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Blog Feature

By: Tamara Sellman on November 7th, 2017

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This Week in Sleep Medicine: November 7, 2017

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While You Were Sleeping: What Sleep Technologists Need to Know This Week

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relevant to sleep technology and patient education.


Navy Orders New Training After Deadly Ship Collisions
November 2, 2017 

From the article:Navy officials have now ordered more sleep for crews and no more 100-hour workweeks for sailors. The new rules essentially will adopt studies by the Naval Postgraduate School to develop a shorter watch schedule to match circadian rhythms, which uses three hours of watch duty and nine hours off.

Takeaway:  Drowsy driving on the high seas. 


How to Think Outside the Lab and Reach More People with Home Sleep Testing
October 31, 2017 

From the blog: “The growth of home sleep testing (HST) for sleep apnea diagnosis poses unique opportunities and challenges. As more payors require increasing numbers of patients to utilize HST instead of in-lab polysomnography (PSG), savvy sleep labs and practices have responded by increasing their overall volume of sleep studies—which allows for financial success and for the personal satisfaction gained in helping more people identify and treat their obstructive sleep apnea.

Takeaway: This free 79-minute webinar with Q&A is available on demand, and worth taking a peek at. 


Year two of Seattle’s homelessness state of emergency marked by City Hall sleep-in, debate over ‘sweeps’
November 3, 2017

From the blog: Two years ago, Seattle declared a state of emergency for homelessness and plans to boost spending to address the issue by a few million dollars. To mark this declaration and stop homeless sweeps, activists slept overnight in Seattle City Hall and on the plaza after they gave over 100 testimonies against so-called “sweeps” before peacefully wrapping up their camps Thursday morning.

Takeaway: The right to sleep is becoming a civil rights issue, with scores of debates, confrontations, and policymaking directed at this complex issue across the US. 


Novel technology ties brain circuits to alertness
November 2, 2017

From the article: “The researchers employed a cutting-edge technology that allowed them to monitor vast numbers of nerve cells' activity in the brain simultaneously and, afterward, to characterize the cells of interest in molecular detail. This new method lets scientists record the activity of any cell type, without needing to produce special, genetically modified animals for each new experiment.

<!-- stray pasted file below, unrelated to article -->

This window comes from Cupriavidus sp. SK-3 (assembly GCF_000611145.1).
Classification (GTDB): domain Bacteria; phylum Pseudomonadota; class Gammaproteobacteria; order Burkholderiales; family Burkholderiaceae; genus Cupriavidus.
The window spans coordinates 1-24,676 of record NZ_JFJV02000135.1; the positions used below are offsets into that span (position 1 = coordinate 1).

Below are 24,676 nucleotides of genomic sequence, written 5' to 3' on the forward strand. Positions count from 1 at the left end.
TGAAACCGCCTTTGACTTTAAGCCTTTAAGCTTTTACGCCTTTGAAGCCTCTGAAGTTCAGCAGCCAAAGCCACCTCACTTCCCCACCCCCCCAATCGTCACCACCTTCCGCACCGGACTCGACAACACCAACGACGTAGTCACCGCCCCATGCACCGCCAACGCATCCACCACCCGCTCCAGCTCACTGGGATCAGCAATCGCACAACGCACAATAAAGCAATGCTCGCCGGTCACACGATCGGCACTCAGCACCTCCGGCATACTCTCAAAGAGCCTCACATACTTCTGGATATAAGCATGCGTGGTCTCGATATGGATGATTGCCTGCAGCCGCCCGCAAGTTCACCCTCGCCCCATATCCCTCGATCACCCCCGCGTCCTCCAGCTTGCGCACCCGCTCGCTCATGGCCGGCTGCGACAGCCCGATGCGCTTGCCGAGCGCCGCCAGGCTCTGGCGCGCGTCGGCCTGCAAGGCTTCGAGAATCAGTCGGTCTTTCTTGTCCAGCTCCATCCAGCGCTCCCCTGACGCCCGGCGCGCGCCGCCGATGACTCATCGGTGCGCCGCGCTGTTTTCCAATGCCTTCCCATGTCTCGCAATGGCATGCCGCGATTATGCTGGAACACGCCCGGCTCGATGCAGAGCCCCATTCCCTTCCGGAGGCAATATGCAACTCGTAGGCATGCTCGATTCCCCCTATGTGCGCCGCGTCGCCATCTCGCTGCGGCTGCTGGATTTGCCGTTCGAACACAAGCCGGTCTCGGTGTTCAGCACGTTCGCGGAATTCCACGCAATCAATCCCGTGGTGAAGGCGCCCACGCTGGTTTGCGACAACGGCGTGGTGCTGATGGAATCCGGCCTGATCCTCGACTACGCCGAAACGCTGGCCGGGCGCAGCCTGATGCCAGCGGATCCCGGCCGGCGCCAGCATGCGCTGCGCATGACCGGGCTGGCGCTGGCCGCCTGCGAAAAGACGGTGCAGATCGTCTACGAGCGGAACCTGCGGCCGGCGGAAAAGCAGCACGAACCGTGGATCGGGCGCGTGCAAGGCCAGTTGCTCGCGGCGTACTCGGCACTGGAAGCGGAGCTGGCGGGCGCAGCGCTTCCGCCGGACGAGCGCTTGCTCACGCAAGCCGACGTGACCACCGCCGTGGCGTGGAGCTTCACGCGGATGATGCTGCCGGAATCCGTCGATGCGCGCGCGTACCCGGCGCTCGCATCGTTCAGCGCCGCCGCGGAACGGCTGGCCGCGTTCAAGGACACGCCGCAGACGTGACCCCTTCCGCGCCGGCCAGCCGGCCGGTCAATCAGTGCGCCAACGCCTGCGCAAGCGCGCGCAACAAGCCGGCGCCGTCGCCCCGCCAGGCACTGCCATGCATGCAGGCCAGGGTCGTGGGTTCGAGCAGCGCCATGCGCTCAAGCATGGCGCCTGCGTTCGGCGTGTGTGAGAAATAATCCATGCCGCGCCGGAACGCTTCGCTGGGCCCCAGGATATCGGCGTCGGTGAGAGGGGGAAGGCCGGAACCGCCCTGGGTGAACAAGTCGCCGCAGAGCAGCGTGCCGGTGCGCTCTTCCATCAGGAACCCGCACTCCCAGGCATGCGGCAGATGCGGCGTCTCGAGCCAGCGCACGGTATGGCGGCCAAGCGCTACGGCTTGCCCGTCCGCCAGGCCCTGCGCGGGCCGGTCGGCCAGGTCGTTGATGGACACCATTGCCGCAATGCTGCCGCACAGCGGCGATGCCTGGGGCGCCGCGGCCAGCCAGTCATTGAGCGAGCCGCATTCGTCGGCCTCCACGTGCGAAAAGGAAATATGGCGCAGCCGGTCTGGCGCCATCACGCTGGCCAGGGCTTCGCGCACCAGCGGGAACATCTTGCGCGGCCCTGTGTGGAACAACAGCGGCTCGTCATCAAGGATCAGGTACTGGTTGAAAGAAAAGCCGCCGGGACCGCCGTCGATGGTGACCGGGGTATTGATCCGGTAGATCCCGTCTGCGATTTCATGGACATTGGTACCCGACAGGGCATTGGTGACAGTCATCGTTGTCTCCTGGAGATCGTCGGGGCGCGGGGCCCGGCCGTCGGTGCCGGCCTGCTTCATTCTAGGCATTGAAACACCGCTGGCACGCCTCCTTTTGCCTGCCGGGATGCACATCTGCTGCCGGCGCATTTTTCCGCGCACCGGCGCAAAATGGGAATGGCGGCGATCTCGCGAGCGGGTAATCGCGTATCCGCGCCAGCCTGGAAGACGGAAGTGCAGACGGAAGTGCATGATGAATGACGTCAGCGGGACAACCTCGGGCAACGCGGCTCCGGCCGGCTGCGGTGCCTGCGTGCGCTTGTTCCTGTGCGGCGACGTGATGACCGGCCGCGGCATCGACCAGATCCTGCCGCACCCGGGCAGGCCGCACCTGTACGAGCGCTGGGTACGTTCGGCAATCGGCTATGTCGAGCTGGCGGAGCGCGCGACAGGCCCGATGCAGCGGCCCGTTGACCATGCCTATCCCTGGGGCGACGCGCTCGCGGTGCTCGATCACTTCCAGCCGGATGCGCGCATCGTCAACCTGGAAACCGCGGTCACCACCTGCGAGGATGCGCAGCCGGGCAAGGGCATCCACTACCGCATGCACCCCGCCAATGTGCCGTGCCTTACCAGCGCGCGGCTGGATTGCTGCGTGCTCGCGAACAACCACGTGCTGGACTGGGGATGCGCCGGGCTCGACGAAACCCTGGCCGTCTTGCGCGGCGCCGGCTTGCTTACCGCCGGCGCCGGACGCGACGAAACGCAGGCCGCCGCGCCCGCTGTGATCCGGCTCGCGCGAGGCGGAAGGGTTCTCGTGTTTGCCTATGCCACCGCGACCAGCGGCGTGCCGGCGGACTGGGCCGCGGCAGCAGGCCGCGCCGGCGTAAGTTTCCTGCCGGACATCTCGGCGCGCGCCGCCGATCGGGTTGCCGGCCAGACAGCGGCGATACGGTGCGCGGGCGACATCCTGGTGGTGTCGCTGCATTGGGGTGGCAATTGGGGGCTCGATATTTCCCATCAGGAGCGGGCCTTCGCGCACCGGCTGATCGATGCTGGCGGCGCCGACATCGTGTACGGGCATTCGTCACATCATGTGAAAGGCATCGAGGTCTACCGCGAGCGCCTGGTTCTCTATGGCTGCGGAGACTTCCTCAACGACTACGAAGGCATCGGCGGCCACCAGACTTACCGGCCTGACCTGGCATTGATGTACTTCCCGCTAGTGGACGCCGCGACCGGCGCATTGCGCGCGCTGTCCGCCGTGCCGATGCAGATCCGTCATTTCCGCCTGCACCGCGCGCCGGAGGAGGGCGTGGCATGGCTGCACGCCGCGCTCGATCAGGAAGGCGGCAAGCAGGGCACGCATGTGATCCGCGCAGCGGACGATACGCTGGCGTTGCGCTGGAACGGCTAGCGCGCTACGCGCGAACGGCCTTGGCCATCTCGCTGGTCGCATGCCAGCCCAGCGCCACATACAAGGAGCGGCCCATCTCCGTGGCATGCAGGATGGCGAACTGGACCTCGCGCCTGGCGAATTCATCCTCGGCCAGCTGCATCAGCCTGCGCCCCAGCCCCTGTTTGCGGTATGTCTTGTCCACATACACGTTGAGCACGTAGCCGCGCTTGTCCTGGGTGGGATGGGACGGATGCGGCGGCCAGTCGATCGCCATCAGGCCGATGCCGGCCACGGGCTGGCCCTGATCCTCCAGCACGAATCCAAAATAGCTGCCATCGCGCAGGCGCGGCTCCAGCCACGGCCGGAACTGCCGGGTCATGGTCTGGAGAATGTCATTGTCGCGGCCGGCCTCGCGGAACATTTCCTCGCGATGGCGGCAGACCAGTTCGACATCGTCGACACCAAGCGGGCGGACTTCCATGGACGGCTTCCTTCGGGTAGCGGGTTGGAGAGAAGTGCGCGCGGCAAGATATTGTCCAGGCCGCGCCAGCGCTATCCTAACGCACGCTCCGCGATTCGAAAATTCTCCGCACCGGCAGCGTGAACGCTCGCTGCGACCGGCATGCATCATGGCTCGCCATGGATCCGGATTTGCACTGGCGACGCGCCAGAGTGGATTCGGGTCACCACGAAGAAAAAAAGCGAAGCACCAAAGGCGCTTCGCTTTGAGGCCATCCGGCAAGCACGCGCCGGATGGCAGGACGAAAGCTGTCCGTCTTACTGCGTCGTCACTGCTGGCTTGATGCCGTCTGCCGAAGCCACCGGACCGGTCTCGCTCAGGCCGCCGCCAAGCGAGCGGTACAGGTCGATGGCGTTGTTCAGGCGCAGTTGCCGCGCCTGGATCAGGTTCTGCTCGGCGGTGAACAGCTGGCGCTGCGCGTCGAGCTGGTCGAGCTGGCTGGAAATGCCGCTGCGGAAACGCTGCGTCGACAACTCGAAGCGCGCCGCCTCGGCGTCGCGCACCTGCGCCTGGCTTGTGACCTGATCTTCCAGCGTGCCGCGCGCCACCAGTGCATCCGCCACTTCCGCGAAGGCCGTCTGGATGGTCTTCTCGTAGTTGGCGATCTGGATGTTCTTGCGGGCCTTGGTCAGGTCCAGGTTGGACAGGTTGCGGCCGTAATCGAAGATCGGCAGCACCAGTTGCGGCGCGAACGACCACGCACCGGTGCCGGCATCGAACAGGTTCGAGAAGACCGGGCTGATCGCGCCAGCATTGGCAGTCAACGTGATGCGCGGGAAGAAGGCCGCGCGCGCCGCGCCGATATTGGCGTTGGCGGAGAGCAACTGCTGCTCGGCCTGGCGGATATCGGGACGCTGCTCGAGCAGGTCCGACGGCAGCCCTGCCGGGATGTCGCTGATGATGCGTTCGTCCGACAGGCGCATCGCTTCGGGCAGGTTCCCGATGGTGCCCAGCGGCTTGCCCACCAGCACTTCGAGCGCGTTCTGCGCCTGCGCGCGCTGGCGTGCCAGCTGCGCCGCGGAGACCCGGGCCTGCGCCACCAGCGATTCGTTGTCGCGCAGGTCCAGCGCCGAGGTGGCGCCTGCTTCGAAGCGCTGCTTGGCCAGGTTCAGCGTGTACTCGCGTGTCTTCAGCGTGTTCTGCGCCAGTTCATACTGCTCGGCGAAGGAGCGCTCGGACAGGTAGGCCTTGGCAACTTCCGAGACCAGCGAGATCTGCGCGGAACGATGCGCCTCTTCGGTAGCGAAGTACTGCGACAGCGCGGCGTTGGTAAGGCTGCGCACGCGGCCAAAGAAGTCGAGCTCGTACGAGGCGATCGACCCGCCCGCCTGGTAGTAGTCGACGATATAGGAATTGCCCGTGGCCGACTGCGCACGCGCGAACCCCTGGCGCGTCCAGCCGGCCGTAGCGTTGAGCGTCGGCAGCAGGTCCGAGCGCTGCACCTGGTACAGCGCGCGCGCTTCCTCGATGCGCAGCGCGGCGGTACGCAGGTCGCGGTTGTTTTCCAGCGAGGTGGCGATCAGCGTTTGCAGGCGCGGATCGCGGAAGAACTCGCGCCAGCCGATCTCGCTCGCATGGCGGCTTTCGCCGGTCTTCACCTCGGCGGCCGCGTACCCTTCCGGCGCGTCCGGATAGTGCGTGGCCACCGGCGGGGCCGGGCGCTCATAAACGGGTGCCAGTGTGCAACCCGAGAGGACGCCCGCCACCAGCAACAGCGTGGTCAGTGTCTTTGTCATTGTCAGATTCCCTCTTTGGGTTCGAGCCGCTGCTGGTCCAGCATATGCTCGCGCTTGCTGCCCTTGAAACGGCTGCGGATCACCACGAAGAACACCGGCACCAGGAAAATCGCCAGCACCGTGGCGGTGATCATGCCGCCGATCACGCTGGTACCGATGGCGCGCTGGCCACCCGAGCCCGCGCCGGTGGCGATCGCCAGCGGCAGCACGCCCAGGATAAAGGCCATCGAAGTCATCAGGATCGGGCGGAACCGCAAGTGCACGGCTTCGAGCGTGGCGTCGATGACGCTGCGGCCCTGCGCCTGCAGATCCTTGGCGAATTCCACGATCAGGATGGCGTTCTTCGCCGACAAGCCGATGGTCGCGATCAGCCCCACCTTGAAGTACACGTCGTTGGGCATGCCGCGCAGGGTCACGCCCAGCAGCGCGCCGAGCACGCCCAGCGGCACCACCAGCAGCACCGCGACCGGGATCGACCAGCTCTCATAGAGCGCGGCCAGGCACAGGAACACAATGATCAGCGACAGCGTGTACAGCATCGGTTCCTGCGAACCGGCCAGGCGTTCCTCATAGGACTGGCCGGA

Takeaway: The more granular the research is getting, the better we'll all be at identifying and treating sleep problems. These are exciting times!


What are the facts about using marijuana as a sleep aid?
November 2, 2017

From the blog: “Should the medical community be open to the possibility of developing more drugs based on cannabis? Should research on their effect on sleep disorders continue and expand? Given that legal status of marijuana is still a topic of a rigorous debate, many healthcare researchers do not feel comfortable conducting studies related to cannabis.

Takeaway: The bulk of content on the web tends to be pro-cannabis for sleep, but the research is still in its infancy. Here are some good talking points to help frame any discussion you might have with someone who believes cannabis is the best, safest, most effective treatment for insomnia. 


You Don’t Have Sleep Apnea. But You Still Stop Breathing A Lot
October 26, 2017

From the blog: “Here’s a recent publication (by me and others) looking at drug induced sleep endoscopy (DISE) in patients with upper airway resistance syndrome (UARS). By definition, these patients have an AHI level less than 5, but are still severely symptomatic. 

Takeaway: UARS is still a condition that even doctors can't agree on a definition (or treatment) for (and it gets even more challenging when it comes to insurance payers). Here's one MD who takes an unflinching and necessary view about UARS when nobody else will. 


TGIF: Waking up late to issues about daylight-saving
November 2, 2017

From the article: “Unless they live in the handful of states that exempted themselves, Americans have been forced to endure this 'spring forward, fall back' oscillation for more than 50 years. The exact dates have varied depending on energy-saving whims, and Congress experimented with year-round DST from 1974 to 1975 during the gas crisis. The annual time changes became so common that makers of electronic devices programmed clocks to adjust automatically.

Takeaway: Some interesting history on the time change. More and more states are entertaining legislation to exempt themselves from this disruptive twice-annual transition. What do you think? 

BIO:  Tamara Sellman RPSGT, CCSH curates the sleep health information clearinghouse, SleepyHeadCENTRAL, where she follows sleep health news headlines daily. She is also Web Consultant for the American Sleep Apnea Association, writes MS-related columns for two medical publishers, and contributes as a freelance writer to AAST’s magazine, A2Zzz, and other places.